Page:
Situated in Byculla, the Dr. Bhau Daji Lad Mumbai City Museum is not only the city’s oldest museum and a treasure trove of information about the city’s socio-cultural evolution, but also a fine specimen of public architecture of the late 19th century. It owes its origins to the enterprising citizens of mercantile Mumbai who came together and raised funds for its establishment back in 1872.
The Museum building employs a Palladian style of architecture for its exteriors, giving its two level structure a rather regal appearance. On the other hand, the interiors are furnished in a High Victorian style, and after an award-winning restoration project undertaken in the last decade, continue to bedazzle visitors even today.
The Museum’s main hall is a linear double-height volume that is flanked by galleries on either side. Corinthian columns with richly decorated capitals, arches with filigree work, wrought iron railings and cornices with floral ornamentation are the chief decorative features here. Look closely and you’d also notice the gold-leafing works that highlight many of these details.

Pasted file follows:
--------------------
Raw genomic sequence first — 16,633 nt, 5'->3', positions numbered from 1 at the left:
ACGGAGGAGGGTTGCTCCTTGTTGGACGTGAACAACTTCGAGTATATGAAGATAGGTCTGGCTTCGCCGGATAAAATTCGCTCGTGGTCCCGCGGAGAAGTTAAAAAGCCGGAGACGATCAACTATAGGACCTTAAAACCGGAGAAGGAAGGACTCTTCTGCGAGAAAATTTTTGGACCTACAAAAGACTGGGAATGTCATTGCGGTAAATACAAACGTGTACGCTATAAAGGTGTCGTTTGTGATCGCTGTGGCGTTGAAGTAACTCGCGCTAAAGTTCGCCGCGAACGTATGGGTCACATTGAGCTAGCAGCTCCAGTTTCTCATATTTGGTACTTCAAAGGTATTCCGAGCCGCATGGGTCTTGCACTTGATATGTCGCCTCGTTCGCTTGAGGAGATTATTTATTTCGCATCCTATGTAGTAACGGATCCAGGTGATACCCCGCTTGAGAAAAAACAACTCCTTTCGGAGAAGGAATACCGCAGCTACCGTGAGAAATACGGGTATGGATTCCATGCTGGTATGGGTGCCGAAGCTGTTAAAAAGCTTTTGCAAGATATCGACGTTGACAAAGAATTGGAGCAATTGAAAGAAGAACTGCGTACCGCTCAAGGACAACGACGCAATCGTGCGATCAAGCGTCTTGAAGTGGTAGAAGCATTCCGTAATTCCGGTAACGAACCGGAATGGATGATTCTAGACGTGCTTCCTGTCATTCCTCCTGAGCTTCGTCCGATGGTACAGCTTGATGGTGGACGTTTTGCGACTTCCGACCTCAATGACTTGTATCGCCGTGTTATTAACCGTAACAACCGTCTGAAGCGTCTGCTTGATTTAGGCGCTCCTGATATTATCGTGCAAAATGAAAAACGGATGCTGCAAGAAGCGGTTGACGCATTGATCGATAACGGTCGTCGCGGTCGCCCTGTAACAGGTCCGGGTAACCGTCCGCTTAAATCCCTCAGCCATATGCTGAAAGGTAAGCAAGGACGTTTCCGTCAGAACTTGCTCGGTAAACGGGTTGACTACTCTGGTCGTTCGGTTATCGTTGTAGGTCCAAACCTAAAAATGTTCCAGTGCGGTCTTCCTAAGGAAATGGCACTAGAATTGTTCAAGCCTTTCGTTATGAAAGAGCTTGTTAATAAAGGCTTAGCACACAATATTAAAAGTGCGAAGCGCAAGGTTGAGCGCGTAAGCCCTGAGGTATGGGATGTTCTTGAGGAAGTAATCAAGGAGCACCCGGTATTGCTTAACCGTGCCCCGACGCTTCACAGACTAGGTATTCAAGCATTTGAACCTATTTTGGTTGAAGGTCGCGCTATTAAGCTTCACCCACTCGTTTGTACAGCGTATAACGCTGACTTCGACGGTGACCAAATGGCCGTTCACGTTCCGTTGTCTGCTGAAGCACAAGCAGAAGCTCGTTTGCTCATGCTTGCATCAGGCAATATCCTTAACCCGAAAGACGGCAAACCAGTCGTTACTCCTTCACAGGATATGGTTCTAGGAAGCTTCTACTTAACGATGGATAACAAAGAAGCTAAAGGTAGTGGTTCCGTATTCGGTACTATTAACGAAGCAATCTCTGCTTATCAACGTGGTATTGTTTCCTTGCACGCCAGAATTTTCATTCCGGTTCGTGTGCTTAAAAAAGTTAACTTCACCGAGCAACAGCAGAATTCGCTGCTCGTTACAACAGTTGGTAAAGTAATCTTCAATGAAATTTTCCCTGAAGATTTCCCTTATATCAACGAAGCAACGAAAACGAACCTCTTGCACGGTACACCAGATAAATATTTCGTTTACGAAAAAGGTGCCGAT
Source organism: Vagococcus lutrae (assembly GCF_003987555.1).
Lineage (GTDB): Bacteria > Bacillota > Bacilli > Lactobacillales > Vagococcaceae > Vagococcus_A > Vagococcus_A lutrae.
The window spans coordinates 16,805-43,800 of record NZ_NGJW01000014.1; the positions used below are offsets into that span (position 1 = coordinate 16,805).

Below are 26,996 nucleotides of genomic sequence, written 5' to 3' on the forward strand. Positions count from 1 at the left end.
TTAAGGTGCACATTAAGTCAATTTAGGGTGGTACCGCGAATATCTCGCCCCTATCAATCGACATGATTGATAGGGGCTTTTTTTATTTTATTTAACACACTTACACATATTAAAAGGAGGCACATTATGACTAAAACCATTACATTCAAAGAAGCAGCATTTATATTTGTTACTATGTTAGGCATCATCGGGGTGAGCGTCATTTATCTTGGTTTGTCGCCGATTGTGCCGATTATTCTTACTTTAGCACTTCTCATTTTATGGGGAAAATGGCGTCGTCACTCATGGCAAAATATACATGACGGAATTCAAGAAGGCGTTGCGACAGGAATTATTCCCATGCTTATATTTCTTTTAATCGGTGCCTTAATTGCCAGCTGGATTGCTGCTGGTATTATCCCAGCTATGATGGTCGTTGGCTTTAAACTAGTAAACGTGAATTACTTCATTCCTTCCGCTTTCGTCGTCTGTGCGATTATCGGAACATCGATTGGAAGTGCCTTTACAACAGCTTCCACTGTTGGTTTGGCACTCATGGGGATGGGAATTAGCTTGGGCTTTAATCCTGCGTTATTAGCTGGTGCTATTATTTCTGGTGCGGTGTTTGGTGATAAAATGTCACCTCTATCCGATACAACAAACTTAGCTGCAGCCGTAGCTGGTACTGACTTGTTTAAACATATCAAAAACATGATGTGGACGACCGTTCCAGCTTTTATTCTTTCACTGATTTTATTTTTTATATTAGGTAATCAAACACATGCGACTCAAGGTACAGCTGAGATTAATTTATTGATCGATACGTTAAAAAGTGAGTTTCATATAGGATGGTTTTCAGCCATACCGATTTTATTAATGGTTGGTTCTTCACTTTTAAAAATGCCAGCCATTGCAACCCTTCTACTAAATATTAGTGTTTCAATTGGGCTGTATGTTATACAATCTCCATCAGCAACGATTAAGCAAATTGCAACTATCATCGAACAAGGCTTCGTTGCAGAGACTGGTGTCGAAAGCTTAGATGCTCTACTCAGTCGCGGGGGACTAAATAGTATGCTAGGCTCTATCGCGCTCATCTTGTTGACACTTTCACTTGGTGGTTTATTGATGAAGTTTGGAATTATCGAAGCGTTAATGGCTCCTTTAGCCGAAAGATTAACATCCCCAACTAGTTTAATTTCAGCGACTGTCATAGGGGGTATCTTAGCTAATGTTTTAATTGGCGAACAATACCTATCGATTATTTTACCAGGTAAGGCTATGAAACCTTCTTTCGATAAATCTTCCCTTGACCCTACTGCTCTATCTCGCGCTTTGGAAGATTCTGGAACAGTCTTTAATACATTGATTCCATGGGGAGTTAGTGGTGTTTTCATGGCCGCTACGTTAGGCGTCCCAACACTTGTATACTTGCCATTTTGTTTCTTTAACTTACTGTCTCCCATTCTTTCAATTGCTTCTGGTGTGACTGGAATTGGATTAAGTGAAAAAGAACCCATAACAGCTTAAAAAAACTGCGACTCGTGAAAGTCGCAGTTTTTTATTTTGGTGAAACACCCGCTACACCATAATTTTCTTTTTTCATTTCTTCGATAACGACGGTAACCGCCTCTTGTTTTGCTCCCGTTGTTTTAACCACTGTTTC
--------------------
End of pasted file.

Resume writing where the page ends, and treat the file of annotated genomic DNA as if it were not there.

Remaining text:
A statue of Prince Albert, the consort of Queen Victoria overlooks this central hall, and is flanked by statues of the Greek goddesses for Science and the Arts – both of which were considered crucial for progress during the era of industrial revolution. Also present is a bust of David Sassoon, one of the key philanthropists who contributed to the museum.
The Museum’s Industrial Arts Gallery showcases a collection of decorative Indian arts and crafts that were popular in Europe during the time that the Museum was set up. These are in a variety of materials and forms, that include silverware, sandalwood carvings, brass figurines, ivory works and more.
On the upper level, the Kamalnayan Bajaj Mumbai Gallery has a fascinating collection of dioramas and models that represent the many communities, trades and occupations that were found in Mumbai.
Text And Photos By Kunal Bhatia